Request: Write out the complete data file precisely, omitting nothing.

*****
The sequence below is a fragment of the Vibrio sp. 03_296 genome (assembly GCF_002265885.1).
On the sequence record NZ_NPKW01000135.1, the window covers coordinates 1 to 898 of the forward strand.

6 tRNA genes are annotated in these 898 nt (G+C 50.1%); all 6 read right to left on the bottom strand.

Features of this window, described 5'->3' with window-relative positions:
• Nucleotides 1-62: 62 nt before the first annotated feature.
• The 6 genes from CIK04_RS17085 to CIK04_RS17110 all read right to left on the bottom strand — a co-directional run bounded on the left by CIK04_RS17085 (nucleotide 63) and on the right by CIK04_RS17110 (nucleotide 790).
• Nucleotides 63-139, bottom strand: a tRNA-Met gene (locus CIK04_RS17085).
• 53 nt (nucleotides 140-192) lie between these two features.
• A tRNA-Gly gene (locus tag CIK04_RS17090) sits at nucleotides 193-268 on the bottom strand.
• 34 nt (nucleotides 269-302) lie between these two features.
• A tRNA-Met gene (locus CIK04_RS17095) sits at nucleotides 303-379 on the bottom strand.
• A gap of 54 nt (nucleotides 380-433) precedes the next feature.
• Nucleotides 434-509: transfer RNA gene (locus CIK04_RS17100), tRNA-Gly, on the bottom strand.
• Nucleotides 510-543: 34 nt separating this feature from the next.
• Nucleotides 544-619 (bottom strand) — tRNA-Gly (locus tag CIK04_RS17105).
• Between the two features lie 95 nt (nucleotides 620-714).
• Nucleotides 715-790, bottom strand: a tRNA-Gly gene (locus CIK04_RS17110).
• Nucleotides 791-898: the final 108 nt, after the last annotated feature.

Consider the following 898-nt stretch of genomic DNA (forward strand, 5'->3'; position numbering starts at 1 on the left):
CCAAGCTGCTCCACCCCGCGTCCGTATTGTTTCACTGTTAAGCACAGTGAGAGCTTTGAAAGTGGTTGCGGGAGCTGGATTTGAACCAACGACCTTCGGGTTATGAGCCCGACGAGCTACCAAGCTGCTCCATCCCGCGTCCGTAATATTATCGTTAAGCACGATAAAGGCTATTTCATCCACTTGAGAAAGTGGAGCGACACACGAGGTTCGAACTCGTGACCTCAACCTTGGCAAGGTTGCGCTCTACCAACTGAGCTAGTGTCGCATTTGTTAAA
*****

The sequence below is a fragment of the Vibrio sp. 03_296 genome (assembly GCF_002265885.1).
On the sequence record NZ_NPKW01000135.1, the window covers coordinates 1 to 898 of the forward strand.

6 tRNA genes are annotated in these 898 nt (G+C 50.1%); all 6 read right to left on the bottom strand.

Features of this window, described 5'->3' with window-relative positions:
• Nucleotides 1-62: 62 nt before the first annotated feature.
• The 6 genes from CIK04_RS17085 to CIK04_RS17110 all read right to left on the bottom strand — a co-directional run bounded on the left by CIK04_RS17085 (nucleotide 63) and on the right by CIK04_RS17110 (nucleotide 790).
• Nucleotides 63-139, bottom strand: a tRNA-Met gene (locus CIK04_RS17085).
• 53 nt (nucleotides 140-192) lie between these two features.
• A tRNA-Gly gene (locus tag CIK04_RS17090) sits at nucleotides 193-268 on the bottom strand.
• 34 nt (nucleotides 269-302) lie between these two features.
• A tRNA-Met gene (locus CIK04_RS17095) sits at nucleotides 303-379 on the bottom strand.
• A gap of 54 nt (nucleotides 380-433) precedes the next feature.
• Nucleotides 434-509: transfer RNA gene (locus CIK04_RS17100), tRNA-Gly, on the bottom strand.
• Nucleotides 510-543: 34 nt separating this feature from the next.
• Nucleotides 544-619 (bottom strand) — tRNA-Gly (locus tag CIK04_RS17105).
• Between the two features lie 95 nt (nucleotides 620-714).
• Nucleotides 715-790, bottom strand: a tRNA-Gly gene (locus CIK04_RS17110).
• Nucleotides 791-898: the final 108 nt, after the last annotated feature.

Consider the following 898-nt stretch of genomic DNA (forward strand, 5'->3'; position numbering starts at 1 on the left):
CCAAGCTGCTCCACCCCGCGTCCGTATTGTTTCACTGTTAAGCACAGTGAGAGCTTTGAAAGTGGTTGCGGGAGCTGGATTTGAACCAACGACCTTCGGGTTATGAGCCCGACGAGCTACCAAGCTGCTCCATCCCGCGTCCGTAATATTATCGTTAAGCACGATAAAGGCTATTTCATCCACTTGAGAAAGTGGAGCGACACACGAGGTTCGAACTCGTGACCTCAACCTTGGCAAGGTTGCGCTCTACCAACTGAGCTAGTGTCGCATTTGTTAAA